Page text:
Domaine de la Pousse d'Or Corton-Clos du Roi Grand Cru 2019

  • Critics have scored this as one of the top 5 Corton Clos du Roi wines..
  • Corton Grand Cru Clos du Roi offers a refined expression of cherry and black fruits, with cigar box aromas in the background.
  • Powerful, intense, and tannic attack, with black fruits and tobacco, and a silky and polished finish.
  • 1 or more bottles
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  • Jasper Morris M
    92-94 points

Editors notes

Domaine de La Pousse d'Or is a high-profile domaine based in the village of Volnay, in Burgundy's southerly Côte de Beaune subregion. The domaine is known for both its Premier Cru Volnay homonym, the Bousse d'Or climat, as well as a raft of plots in top vineyards in the Côte de Beaune. It produces both red (Pinot Noir) and white (Chardonnay) wines from its headquarters in the impressive Château de Volnay (also known as the Pousse d'Or manor).

The château building itself sits in the Clos de l'Audignac site on the southeastern edge of Volany (a certain François Audignac acquired the château/manor in the French Revolution) – one of three monopole vineyards in Volnay owned exclusively by the domaine.

Just over the road to the northeast (and vaulting an intermediate premier cru plot) is the Bousse d'Or site while the Clos des 60 Ouvrées (a 2.4 hectare/six acre plot in the upper Caillerets vineyard at the southern end of Volnay) completes the trio.

However, other big-name holdings include plots in Corton grands crus the Clos du Roi and Corton Les Bressandes (both planted with Pinot Noir) as well as 0.7 hectares (1.7 acres) in Puligny-Montrachet's Premier Cru Cailleret vineyard.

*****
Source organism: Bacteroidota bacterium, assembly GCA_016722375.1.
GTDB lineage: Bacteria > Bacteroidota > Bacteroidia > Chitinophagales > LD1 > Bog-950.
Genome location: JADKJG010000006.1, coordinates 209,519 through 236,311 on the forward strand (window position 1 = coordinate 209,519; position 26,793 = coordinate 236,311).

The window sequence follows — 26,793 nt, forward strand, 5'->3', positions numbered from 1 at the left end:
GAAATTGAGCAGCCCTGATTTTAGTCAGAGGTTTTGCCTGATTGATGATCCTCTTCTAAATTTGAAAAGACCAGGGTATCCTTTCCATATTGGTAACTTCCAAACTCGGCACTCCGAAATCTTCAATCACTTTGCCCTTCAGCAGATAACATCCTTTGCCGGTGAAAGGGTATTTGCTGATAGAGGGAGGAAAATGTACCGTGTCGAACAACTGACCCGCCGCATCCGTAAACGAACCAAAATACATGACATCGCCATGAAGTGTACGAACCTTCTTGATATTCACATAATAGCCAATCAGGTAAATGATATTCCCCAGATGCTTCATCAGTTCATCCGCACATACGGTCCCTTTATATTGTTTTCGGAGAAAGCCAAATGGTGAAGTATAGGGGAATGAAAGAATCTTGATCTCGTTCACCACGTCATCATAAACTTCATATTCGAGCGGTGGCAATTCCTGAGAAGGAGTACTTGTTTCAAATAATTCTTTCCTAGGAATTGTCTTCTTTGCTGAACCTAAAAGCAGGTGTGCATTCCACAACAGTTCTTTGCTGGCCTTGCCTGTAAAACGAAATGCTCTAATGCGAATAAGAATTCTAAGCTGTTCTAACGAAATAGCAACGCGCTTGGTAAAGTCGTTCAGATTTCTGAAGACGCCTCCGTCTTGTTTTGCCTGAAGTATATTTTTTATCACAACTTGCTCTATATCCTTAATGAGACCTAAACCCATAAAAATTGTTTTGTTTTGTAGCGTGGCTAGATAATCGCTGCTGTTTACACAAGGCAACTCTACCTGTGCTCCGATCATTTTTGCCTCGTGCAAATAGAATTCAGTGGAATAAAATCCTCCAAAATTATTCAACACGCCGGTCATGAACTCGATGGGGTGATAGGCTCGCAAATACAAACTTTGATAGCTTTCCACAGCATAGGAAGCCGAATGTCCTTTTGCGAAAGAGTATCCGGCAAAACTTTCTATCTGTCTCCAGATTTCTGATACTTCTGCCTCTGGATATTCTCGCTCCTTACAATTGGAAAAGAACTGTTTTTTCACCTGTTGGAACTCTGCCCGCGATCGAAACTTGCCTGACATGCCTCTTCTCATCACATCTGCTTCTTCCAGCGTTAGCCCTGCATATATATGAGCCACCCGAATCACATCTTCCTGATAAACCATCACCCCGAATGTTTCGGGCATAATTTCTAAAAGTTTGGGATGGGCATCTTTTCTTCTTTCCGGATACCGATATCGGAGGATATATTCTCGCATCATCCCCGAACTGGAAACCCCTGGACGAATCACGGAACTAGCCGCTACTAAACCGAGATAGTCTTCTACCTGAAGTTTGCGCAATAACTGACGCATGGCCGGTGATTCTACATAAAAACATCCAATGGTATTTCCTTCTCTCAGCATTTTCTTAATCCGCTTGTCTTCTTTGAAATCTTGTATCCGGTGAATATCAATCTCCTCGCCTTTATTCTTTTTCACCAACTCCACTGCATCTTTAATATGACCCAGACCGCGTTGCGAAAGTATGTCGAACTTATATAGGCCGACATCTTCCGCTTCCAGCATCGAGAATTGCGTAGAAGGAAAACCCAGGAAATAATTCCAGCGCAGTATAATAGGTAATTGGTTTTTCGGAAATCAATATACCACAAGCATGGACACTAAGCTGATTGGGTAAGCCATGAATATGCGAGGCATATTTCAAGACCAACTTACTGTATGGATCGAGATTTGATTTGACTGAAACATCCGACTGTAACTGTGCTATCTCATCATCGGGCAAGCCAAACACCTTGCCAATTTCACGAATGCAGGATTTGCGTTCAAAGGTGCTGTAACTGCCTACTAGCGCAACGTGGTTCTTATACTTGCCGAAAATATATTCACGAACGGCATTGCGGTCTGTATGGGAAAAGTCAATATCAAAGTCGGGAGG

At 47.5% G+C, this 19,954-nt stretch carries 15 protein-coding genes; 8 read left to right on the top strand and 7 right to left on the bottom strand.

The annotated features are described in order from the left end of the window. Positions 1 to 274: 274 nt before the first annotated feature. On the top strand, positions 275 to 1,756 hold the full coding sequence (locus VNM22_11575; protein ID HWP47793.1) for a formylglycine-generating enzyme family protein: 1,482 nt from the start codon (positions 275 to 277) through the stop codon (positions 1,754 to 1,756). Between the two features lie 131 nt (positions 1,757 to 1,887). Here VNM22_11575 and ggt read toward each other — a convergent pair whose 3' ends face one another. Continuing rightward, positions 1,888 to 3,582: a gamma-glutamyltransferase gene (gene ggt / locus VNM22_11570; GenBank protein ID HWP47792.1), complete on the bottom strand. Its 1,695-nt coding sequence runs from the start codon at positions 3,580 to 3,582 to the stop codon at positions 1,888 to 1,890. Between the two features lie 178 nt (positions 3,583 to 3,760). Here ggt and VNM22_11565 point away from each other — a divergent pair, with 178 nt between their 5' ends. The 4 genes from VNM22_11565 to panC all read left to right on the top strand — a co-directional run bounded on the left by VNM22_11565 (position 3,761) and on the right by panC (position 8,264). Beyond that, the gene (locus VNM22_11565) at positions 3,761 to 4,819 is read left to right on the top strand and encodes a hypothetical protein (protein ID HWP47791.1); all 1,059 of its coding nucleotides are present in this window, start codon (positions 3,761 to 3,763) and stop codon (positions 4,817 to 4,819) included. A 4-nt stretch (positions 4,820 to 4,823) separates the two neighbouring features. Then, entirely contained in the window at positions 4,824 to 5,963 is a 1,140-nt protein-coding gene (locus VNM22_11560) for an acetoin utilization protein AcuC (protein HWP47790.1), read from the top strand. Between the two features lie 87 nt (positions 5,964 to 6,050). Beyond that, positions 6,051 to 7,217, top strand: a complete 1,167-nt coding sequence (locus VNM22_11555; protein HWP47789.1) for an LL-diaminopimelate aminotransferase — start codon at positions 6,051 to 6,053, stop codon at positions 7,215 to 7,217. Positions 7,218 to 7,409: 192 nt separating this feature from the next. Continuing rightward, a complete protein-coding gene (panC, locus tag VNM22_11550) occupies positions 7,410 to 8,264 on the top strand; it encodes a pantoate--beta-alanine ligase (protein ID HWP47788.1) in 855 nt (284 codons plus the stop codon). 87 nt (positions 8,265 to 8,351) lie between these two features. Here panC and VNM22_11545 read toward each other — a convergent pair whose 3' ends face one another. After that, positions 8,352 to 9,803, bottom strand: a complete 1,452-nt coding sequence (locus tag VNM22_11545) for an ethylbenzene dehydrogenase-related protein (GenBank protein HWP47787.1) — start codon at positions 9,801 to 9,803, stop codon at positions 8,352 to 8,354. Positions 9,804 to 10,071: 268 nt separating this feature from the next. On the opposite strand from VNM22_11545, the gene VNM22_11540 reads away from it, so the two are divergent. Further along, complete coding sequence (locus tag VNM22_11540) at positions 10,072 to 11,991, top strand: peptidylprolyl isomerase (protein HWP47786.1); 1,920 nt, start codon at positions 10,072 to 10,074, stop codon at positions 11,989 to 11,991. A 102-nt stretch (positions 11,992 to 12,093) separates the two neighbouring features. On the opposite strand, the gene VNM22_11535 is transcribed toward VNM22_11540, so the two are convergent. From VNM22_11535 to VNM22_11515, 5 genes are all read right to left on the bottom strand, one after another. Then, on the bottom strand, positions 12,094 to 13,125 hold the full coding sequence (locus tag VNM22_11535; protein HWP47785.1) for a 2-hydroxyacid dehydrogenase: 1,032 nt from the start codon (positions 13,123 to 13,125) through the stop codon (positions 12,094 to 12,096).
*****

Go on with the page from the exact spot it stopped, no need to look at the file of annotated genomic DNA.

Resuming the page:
La Pousse d'Or also has vineyards in Morey-Saint-Denis, Chambolle-Musigny, Pommard and Santenay covering around 18 hectares (44.5 acres). Some of these holdings were acquired when the domaine purchased the 3.5-hectare (8.6-acre) Domaine Moine-Hudelot in Chambolle-Musigny, in the Côte de Nuits.

As a domaine, the estate's history starts to come together in the late half of the 20th Century. Prior to its ownership by a conglomerate (with the estate and vineyards run by Gérard Potel) from 1964 to 1997, the Bousse d'Or vineyard had seen numerous owners since the Dukes of Burgundy and the King of France in the 15th to 17th Centuries.

Successive ownerships followed the French Revolution, including the then-owners of Domaine de la Romanée-Conti, the Duvault-Blochet family, in the mid-19th Century. The manor house has also been through numerous proprietors, from the d'Audignac family (sometimes spelled "Daudignac") to the successive generations of the Jobard-Dumesnil and Delaplanche families.


Tasting Profile

  • Light (Light)
    Full (Full)
  • Low Tannin (Low Tannin)
    Tannic (Tannic)
  • Sweet (Sweet)
    Dry (Dry)
  • Low Acidity (Low Acidity)
    High Acidity (High Acidity)
  • Aroma
    • Earthy
    • Herbal
    • Red Fruits
  • Palate
    • Cedar
    • Red Cherry
    • Strawberry

Food Pairings

  • Fish
  • Game
  • Poultry

Critic Scores & reviews

  • Jasper Morris MW


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Wine is being produced throughout France and has been done for over 2,500 years with certain Châteaux dating their history back to Roman times, around 6th Century BC. Ranking second in the world in per-capita consumption and first in total production quantity. More so than the overall quantity of wine is the quantity of truly great wines coming out of France makes the nation the envy of wine-making nations worldwide.

Two concepts pivotal to the higher end French wines, in particular, are the idea of 'terroir' and the Appellation d'Origine Contrôlée (AOC) system. Terroir refers to the way the geography, geology and climate find their way into the glass, telling a story of the origin of the wine. The AOC was set up in 1935 and has the primary goal of protecting the authenticity of the wines and the livelihoods of the producers. Appellation rules strictly define which varieties of grapes and winemaking practices are approved for classification in each of France's several hundred geographically defined appellations, which can cover entire regions, individual villages or in some cases, like in Burgundy even specific vineyards.